Drama or theatre as an art form was introduced by the Greeks as and when the attempted invasion of India in 326 BC occurred by Alexander the Great. The Sanskrit word for Curtain is Yavanika, which has its etymological roots in the word Yavana, Sanskrit for Greek (the word Yavana is a distortion of Ionia. Most of the soldiers in Alexander's army were from Ionia, a province in Ancient Greece).
Though initially encouraged and inspired by Greek theatre, Sanskrit plays are completely different from their Greek counterparts; the most famous Greek plays are tragedies, while almost all Sanskrit plays are romantic, funny or both. Copious plays written in this period are still available yet very little is known about the authors themselves. This is mainly because of the reticence that Sanskrit writers displayed about writing about themselves in their forewords. Most of the information about these playwrights has been available by the references made to the writers by other writers of the same or later periods.
Sanskrit plays are the earliest store house of Indian Literature - the Mrichakatika, which is supposedly composed by Shudraka in the 2nd century BC. Dramas in Sanskrit literature consist of The Natya Shastra, the plays by Kalidasa, and Sudraha.
The Natyashastra (ca. 2nd century AD, literally "Scripture of Dance," written by Bharata which is sometimes translated as "Science of Theatre'") is a bedrock work in Sanskrit literature on the subject of stagecraft. Bhasa and Kalidasa are major early authors of the first centuries AD, Kalidasa qualifying easily as the greatest poet and playwright in Sanskrit He deals primarily with famous Hindu legends and themes; three famous plays by Kalidasa are Vikramorvasiyam (Vikrama and Urvashi), Malavikagnimitram (Malavika and Agnimitra), and the play that he is most known for: Abhijanamshakuntalam (The Recognition of Shakuntala). Abhijnanasakuntalam ("The Recognition of Shakuntala") speaks about the story of King Dushyanta. While in a hunting trip, he met Shakuntala, the adopted daughter of a sage and was tied in nuptial ties. However, a misfortune befell them when he is called upon to court: Shakuntala, pregnant with their child, unknowingly outrages a visiting sage and invites a curse, by which Dushyanta would forget her entirely until he encounters the ring he had left with her. On her trip to Dushyanta's court in an advanced stage of pregnancy, as an act of blunder, she misplaces the ring and has to come away dejected and unrecognised. The ring is discovered by a fisherman who recognises the royal seal and returns it to Dushyanta. He retrieves his memory of Shakuntala and sets forth to find her. After more exertions and travails, they are finally reunited.
Malavikagnimitra ("Malavika and Agnimitra") speaks about the story of King Agnimitra, who falls in love with the picture of a deported servant girl named Malavika. When the queen chances upon her husband's ardour for this girl, she turns maddened and has Malavika incarcerated. However, with twists of fate and luck, Malavika turns out to be a trueborn princess, thus legalising the affair.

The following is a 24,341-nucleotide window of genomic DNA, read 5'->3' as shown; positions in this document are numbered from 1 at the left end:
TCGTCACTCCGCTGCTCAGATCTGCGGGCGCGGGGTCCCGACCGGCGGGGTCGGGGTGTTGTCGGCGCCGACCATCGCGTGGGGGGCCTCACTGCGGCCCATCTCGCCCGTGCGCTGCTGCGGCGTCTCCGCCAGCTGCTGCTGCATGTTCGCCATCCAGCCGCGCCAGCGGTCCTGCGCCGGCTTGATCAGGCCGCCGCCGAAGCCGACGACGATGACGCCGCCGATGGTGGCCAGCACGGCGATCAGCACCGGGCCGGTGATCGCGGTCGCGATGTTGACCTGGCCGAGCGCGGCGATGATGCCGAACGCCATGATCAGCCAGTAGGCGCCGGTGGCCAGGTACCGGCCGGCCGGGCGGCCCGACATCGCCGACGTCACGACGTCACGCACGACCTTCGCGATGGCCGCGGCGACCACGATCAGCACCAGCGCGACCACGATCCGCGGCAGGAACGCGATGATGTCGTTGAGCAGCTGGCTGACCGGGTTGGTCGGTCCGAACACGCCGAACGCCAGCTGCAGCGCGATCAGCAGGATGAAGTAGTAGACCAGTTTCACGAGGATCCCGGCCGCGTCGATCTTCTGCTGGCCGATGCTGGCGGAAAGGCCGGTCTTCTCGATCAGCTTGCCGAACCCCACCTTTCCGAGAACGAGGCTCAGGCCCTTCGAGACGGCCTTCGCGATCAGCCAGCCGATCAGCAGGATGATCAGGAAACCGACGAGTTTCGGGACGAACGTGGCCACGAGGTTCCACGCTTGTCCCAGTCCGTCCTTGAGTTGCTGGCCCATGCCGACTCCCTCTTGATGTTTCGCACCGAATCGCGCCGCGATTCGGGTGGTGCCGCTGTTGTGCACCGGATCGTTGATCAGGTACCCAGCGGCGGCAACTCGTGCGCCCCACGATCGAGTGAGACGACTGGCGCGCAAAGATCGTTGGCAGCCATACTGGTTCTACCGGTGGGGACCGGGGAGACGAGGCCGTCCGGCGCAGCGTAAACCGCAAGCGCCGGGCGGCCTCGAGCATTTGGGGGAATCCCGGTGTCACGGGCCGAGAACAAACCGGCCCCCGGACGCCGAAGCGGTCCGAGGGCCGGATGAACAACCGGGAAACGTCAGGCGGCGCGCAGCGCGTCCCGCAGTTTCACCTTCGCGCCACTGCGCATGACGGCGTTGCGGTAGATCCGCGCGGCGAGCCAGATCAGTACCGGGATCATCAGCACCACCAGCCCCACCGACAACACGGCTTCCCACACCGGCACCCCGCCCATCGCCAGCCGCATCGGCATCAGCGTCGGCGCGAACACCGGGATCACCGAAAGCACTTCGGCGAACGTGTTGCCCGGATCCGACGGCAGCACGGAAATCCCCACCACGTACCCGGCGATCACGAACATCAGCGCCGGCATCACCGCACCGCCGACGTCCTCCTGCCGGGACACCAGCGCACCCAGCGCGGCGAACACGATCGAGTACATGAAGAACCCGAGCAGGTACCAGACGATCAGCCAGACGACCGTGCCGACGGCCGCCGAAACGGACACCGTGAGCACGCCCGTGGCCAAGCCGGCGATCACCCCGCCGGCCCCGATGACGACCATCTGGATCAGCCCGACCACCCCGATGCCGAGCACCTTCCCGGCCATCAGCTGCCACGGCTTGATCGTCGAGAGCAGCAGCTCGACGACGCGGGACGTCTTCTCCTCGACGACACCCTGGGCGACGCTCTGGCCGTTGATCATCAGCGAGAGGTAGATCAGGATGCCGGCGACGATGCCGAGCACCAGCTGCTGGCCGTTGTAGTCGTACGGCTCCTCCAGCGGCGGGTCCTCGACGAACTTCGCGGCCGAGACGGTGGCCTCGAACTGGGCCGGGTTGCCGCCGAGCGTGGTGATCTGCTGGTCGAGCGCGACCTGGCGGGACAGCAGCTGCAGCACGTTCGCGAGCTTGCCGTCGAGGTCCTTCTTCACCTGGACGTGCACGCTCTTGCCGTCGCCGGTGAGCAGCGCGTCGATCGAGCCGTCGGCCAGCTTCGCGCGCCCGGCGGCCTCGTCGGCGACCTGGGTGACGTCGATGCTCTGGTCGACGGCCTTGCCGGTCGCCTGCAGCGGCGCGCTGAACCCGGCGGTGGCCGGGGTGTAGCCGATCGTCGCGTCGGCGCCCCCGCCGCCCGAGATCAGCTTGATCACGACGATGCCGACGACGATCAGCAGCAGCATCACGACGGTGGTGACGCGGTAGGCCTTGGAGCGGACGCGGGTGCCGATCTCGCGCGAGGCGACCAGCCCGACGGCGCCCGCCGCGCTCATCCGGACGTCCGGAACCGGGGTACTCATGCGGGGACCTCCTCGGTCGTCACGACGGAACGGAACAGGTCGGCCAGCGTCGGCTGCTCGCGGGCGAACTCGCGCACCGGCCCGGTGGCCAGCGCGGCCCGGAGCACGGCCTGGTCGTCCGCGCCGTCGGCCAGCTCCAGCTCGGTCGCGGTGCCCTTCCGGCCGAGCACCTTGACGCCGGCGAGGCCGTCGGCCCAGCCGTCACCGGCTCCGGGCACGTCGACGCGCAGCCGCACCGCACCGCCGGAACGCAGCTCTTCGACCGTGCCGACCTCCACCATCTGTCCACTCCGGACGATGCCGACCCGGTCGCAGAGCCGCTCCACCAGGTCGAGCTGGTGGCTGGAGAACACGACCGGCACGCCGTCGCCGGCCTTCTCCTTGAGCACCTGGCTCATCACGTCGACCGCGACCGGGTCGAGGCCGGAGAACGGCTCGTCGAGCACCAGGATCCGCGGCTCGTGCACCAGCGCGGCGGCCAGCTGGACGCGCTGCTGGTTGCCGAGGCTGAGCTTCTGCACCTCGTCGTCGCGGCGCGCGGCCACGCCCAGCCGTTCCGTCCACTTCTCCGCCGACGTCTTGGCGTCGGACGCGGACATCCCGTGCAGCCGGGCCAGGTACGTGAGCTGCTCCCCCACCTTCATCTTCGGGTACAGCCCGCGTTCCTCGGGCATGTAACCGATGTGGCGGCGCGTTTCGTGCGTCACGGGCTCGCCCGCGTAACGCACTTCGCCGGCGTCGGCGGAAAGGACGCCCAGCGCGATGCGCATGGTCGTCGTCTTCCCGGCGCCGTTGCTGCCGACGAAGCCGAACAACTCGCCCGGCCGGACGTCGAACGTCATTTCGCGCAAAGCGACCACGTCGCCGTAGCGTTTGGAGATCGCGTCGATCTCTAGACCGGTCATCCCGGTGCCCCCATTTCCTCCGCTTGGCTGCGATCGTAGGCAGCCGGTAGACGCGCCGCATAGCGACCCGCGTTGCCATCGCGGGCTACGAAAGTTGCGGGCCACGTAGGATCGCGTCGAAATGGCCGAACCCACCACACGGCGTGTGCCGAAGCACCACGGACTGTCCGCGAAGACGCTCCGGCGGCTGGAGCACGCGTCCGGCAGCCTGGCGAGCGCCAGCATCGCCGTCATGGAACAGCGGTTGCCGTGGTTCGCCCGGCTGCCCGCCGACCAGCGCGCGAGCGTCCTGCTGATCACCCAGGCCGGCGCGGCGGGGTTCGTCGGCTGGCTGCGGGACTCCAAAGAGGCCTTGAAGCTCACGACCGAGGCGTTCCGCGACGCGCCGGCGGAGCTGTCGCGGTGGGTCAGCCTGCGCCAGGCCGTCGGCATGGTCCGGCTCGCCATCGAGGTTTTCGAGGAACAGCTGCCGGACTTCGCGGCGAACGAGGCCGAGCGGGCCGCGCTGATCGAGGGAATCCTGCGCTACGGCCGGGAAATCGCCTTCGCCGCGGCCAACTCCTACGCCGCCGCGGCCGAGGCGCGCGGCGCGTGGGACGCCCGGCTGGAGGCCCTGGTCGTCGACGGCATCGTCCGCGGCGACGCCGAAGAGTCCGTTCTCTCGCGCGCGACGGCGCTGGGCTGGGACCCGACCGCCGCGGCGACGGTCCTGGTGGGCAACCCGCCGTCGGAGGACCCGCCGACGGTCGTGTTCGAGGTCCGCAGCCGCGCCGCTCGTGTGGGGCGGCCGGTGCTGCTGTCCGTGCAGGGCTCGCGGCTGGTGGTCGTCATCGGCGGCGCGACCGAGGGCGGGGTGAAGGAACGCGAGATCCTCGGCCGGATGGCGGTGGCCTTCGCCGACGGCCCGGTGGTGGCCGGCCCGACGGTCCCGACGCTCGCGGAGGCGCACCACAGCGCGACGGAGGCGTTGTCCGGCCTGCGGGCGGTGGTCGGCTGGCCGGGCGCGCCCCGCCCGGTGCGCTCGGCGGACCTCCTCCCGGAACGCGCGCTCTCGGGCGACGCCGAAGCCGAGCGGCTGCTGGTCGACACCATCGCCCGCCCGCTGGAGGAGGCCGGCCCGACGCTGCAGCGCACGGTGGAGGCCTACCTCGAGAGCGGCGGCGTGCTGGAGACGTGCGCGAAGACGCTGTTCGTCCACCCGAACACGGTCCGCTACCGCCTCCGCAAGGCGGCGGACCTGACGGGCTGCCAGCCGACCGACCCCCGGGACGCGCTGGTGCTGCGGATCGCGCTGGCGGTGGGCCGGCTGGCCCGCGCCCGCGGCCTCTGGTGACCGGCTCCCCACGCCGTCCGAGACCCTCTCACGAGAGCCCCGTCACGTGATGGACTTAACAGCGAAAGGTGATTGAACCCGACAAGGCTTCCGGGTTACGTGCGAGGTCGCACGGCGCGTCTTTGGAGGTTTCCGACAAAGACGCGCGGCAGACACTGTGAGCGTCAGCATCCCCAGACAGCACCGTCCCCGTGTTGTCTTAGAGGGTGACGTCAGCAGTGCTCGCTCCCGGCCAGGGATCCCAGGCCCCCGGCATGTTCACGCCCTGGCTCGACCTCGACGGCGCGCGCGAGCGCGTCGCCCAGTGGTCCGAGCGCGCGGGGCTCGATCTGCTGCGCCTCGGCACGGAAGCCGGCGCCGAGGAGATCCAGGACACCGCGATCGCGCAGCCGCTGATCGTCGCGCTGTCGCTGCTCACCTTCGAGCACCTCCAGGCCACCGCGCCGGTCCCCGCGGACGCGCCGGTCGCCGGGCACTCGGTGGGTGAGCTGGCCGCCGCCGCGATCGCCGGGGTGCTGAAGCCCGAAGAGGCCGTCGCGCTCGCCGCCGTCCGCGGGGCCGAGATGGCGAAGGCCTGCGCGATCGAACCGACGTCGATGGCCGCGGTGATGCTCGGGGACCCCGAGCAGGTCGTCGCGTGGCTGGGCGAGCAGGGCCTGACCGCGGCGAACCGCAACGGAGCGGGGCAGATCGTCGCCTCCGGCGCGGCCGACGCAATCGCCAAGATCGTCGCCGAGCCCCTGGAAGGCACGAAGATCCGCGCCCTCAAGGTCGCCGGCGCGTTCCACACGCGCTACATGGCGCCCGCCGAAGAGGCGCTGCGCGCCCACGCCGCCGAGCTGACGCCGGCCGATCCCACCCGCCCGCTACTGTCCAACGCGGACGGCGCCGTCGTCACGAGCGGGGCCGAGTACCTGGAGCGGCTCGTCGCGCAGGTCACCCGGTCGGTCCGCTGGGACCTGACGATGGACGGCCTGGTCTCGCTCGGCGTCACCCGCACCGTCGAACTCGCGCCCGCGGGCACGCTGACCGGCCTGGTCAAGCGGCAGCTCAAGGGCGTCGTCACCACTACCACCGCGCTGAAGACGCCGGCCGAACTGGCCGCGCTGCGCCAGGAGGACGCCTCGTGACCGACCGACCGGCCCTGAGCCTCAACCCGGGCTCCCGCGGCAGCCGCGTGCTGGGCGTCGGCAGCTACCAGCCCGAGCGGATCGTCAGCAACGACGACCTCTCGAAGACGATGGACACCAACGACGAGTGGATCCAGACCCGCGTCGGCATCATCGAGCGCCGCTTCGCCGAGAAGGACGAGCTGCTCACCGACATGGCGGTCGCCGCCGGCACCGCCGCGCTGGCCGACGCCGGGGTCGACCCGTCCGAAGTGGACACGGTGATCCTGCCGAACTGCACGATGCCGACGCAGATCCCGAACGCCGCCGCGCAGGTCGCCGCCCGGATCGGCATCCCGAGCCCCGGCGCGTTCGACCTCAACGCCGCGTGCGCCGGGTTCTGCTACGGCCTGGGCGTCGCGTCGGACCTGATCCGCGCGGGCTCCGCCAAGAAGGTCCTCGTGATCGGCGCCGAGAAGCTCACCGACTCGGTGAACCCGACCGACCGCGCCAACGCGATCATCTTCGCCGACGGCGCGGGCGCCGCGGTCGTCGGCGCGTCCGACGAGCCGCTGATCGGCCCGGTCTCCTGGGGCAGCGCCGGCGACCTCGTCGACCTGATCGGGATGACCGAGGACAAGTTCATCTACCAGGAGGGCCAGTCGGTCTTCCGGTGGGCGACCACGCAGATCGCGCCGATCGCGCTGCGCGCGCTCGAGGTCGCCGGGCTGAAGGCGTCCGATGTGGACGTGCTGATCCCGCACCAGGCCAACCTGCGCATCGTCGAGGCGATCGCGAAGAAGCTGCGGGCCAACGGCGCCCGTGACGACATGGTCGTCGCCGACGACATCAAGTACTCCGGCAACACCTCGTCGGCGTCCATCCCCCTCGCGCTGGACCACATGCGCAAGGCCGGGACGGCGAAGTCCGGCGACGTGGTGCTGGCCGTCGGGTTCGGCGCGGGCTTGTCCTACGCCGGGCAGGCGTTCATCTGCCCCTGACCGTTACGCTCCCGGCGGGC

Vikramorvasiya ("Pertaining to Vikrama and Urvashi") speaks about the story of mortal King Pururavas and ethereal nymph Urvashi, who fall in love. As an immortal, she has to return to the heavens, where an untoward accident causes her to be hurled back to the earth as a mortal. Urvasi is also cursed that she will die (and hence return to heaven) the instant her lover sets his eyes on the child whom she will bear him. After a sequence of misadventures, including Urvashi's transient transformation into a vine, the curse is lifted and the lovers are granted to remain together on the earth.
In the late (post 6th century) dramatists include Dandin and Sriharsha. Nagananda, is one which is attributed to King Harshawhich is an outstanding drama that outlines the story of King Jimutavahana, who sacrifices himself to save the tribe of serpents. It is also unique in that it invokes Lord Budha in what is a predominantly Hindu Drama.
Natyashastra is an ancient form of Indian theatre with details performing arts, encompassing theatre, dance and music. It was written during the period between 200 BC and 200 AD in classical India and is traditionally attributed to the Sage Bharata. It is elaborate of all treatises on dramatic criticism and acting ever written in any language and is regarded as the oldest surviving text on stagecraft in the world. Bharata in his Natyashastra demonstrates every facet of Indian drama whilst covering areas like music, stage-design, make up, dance and virtually every aspect of stagecraft. With its kaleidoscopic approach, with its wider scope Natyashastra has offered a remarkable dimension to growth and development of Indian classical music, Indian classical dances, drama and art. Natyashastra indeed laid the cornerstone of the fine arts in India. Natyashastra of Bharata Muni contains about five thousand six hundred verses. The commentaries on the Natyashastra are known, dating from the sixth or seventh centuries. The earliest surviving one is the Abhinavabharati by Abhinava Gupta. It was followed by works of writers such as Saradatanaya of twelfth-thirteenth century, Sarngadeva of thirteenth century, and Kallinatha of sixteenth century. However the abhinavabharati is regarded as the most authoritative commentary on Natyashastra as Abhinavagupta provides not only his own illuminating interpretation of the Natyashastra, but wide information about pre-Bharata traditions as well as varied interpretations of the text offered by his predecessors.
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